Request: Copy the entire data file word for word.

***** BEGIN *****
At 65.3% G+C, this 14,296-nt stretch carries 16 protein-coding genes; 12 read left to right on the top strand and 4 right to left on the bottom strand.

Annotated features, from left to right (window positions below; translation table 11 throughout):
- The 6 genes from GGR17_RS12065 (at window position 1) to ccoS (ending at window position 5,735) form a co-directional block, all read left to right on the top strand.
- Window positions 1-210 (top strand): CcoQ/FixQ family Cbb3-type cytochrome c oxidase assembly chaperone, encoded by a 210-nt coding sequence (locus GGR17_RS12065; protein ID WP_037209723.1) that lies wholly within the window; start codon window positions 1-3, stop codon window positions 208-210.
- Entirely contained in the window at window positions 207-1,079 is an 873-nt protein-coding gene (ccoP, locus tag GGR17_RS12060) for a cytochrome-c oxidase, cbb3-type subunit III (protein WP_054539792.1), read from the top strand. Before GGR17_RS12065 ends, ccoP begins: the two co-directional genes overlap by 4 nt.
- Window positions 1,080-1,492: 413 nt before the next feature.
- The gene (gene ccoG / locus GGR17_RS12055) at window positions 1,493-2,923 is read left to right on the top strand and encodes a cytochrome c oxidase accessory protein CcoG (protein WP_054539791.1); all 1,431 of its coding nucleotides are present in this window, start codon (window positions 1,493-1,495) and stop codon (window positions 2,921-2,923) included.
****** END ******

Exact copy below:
At 65.3% G+C, this 14,296-nt stretch carries 16 protein-coding genes; 12 read left to right on the top strand and 4 right to left on the bottom strand.

Annotated features, from left to right (window positions below; translation table 11 throughout):
- The 6 genes from GGR17_RS12065 (at window position 1) to ccoS (ending at window position 5,735) form a co-directional block, all read left to right on the top strand.
- Window positions 1-210 (top strand): CcoQ/FixQ family Cbb3-type cytochrome c oxidase assembly chaperone, encoded by a 210-nt coding sequence (locus GGR17_RS12065; protein ID WP_037209723.1) that lies wholly within the window; start codon window positions 1-3, stop codon window positions 208-210.
- Entirely contained in the window at window positions 207-1,079 is an 873-nt protein-coding gene (ccoP, locus tag GGR17_RS12060) for a cytochrome-c oxidase, cbb3-type subunit III (protein WP_054539792.1), read from the top strand. Before GGR17_RS12065 ends, ccoP begins: the two co-directional genes overlap by 4 nt.
- Window positions 1,080-1,492: 413 nt before the next feature.
- The gene (gene ccoG / locus GGR17_RS12055) at window positions 1,493-2,923 is read left to right on the top strand and encodes a cytochrome c oxidase accessory protein CcoG (protein WP_054539791.1); all 1,431 of its coding nucleotides are present in this window, start codon (window positions 1,493-1,495) and stop codon (window positions 2,921-2,923) included.